Speech Impairment

Speech impairment is a symptom of drug addiction that affects your ability to speak properly. With this condition, you will find it difficult to speak and communicate with others. When you talk, your speech may be slurred or incoherent, and no one will be able to understand you. If left untreated, speech impairment can affect every aspect of your life, including school or work, relationships, and future opportunities. This condition can eventually result in depression and anxiety.

When you, or someone you know, abuses drugs and other substances, these substances alter the way your brain functions. If these harmful substances then get to the communication centre of your brain, they can negatively affect its function, thereby resulting in speech and language impairment. At the very least, substance abuse can seriously damage your brain, leading to cognitive failure.

When this happens, the part of the brain that controls memory and vocabulary is affected. When you try to talk, messages sent to the parts responsible for producing speech get confused, these muscles can also become weakened from consistent drug use, and cognitive functions involved in speaking are affected. Speech impairment is just one of the symptoms of drug abuse caused by cognitive failure. Depending on the type of drugs you are consuming, the length and consistency of your drug use, and other communicative functions, such as those associated with listening, reading, writing, and even solving simple or complex formulas can also be affected.

The Signs of Speech Impairment as a Symptom of Drug Addiction

It is important that you know, and understand, what to look out for if you are worried that you, or a loved one, is suffering from speech impairment as a result of drug abuse.

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If you notice any of the following developments when you speak, which weren’t happening before you started using drugs, you should immediately seek expert help:

  • Stuttering
  • Repeating words or part of a sentence when you talk
  • Speaking in short fragmented phrases (expressive aphasia)
  • Struggling to use words and having problems understanding others (global aphasia)
  • Speaking slowly and with difficulty (apraxia)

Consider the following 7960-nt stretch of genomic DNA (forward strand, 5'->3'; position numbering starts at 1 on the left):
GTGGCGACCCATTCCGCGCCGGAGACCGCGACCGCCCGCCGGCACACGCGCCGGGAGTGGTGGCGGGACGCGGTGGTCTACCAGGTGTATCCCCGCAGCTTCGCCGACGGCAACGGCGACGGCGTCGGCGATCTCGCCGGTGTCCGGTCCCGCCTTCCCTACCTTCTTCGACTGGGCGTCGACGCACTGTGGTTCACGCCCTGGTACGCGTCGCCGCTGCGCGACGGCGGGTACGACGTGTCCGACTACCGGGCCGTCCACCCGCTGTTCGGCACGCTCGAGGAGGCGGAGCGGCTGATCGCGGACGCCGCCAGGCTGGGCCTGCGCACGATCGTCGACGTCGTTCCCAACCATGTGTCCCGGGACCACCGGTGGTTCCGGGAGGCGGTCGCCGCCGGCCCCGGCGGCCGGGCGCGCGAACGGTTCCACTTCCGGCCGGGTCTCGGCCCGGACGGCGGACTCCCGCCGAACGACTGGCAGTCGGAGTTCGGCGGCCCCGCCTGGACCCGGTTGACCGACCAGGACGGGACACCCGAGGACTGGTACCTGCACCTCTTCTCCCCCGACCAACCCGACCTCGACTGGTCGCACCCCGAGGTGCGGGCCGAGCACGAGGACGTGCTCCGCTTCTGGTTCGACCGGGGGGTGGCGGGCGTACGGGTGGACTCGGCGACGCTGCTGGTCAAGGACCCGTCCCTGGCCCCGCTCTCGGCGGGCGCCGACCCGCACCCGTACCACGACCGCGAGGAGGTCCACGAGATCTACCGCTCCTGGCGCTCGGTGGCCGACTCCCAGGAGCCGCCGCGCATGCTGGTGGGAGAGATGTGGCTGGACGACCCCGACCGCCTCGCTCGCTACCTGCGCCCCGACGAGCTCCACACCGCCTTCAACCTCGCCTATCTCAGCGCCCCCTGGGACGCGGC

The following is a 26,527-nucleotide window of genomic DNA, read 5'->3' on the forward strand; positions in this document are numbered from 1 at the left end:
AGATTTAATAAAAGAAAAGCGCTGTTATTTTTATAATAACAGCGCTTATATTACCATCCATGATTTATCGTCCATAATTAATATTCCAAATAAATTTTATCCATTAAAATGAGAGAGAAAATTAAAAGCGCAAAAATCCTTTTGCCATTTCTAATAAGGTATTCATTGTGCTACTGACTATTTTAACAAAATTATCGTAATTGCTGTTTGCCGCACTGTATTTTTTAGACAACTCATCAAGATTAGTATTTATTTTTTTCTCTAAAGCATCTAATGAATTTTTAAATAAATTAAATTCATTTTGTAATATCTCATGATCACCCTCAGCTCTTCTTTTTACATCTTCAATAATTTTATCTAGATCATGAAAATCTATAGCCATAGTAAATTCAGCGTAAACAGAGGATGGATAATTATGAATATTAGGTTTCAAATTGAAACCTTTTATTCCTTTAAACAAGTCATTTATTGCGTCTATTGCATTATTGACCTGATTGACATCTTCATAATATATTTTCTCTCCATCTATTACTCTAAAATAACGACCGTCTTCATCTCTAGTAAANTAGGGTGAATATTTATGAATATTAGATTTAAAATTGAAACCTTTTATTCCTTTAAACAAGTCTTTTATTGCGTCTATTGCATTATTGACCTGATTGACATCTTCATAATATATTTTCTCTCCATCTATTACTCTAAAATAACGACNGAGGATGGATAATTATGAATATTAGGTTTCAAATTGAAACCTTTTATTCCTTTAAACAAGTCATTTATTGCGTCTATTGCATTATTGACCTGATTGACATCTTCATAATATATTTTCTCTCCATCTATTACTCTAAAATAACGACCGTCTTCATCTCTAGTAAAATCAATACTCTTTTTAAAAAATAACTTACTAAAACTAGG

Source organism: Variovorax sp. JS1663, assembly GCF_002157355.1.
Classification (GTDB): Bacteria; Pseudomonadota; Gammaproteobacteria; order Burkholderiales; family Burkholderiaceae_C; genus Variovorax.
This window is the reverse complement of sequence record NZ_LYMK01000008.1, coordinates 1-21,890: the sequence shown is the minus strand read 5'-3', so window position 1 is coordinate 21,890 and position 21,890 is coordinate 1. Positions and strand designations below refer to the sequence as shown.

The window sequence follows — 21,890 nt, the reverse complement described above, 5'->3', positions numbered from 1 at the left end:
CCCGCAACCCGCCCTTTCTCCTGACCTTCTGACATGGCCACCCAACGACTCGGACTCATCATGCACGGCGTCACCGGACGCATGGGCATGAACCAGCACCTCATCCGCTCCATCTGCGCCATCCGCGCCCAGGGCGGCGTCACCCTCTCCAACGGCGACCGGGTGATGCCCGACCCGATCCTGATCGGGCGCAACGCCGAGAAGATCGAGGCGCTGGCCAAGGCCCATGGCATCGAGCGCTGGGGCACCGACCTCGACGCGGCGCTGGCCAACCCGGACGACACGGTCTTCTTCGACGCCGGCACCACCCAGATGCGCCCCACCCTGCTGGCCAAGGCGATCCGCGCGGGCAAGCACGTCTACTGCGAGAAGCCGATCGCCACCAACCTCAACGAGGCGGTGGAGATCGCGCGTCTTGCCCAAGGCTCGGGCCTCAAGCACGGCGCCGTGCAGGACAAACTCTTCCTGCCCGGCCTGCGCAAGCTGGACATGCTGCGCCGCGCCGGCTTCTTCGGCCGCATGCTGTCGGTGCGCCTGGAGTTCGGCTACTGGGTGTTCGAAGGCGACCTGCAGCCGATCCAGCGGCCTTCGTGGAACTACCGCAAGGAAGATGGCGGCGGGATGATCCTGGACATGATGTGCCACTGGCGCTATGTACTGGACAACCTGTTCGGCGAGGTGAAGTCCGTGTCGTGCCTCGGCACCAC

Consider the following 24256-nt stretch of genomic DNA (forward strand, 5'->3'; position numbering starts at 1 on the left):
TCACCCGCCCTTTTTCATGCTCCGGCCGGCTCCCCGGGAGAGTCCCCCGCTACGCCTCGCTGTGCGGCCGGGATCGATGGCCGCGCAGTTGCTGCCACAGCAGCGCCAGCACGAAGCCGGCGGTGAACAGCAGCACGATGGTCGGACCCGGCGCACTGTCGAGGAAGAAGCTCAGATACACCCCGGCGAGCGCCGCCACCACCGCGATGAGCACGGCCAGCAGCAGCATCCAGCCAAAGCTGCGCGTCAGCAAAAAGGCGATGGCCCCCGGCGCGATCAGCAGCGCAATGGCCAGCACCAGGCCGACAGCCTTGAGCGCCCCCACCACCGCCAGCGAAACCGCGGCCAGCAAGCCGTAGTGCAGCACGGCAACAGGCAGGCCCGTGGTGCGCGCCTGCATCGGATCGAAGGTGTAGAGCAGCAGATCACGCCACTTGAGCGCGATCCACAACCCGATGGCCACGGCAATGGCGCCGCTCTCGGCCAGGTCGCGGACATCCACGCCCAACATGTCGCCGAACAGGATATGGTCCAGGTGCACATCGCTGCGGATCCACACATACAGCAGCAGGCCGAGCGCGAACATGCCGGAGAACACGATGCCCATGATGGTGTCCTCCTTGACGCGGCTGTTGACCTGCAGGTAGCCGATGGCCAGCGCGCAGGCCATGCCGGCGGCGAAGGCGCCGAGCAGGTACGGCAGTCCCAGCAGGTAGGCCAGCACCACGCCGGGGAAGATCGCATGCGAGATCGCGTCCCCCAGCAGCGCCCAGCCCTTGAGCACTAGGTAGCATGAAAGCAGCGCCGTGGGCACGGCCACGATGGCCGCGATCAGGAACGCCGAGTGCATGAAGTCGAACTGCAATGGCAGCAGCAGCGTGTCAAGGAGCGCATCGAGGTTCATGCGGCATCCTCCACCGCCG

• Mumbling when speaking (dysarthria)
  • Slurred speech

Please note, however, that in some cases, speech impairment may be a symptom of a different illness altogether. But, if you, or the individual, is in the habit of regularly ingesting harmful substances, then chances are the situation is a result of drug abuse.

What Can Be Done For Speech Impairment as a Result of Addiction?

If you are, or someone you know is, addicted to drugs and/or other harmful substances, it is important you get professional help before the situation escalates into something worse. There are a lot of negative consequences to drug abuse and addiction, apart from just speech impairment.

A professional will know the correct treatment needed, which will include helping you overcome your addiction, and putting you through speech therapy for your speech impairment.

Depending on the length of your drug use, and the severity of your speech condition, speech therapy can be used to rehabilitate your speech and language abilities to an extent. A full medical examination will also be needed to ensure that your drug use has not affected other vital parts of your body.

Regardless of the nature of your speech impairment, and the severity of your drug use, you can always find professional help wherever you are in the UK.

Remember that speech impairment is only one way that drugs can damage your life, so, it is important that you get help as soon as possible.

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Call our admissions line 24 hours a day to get help.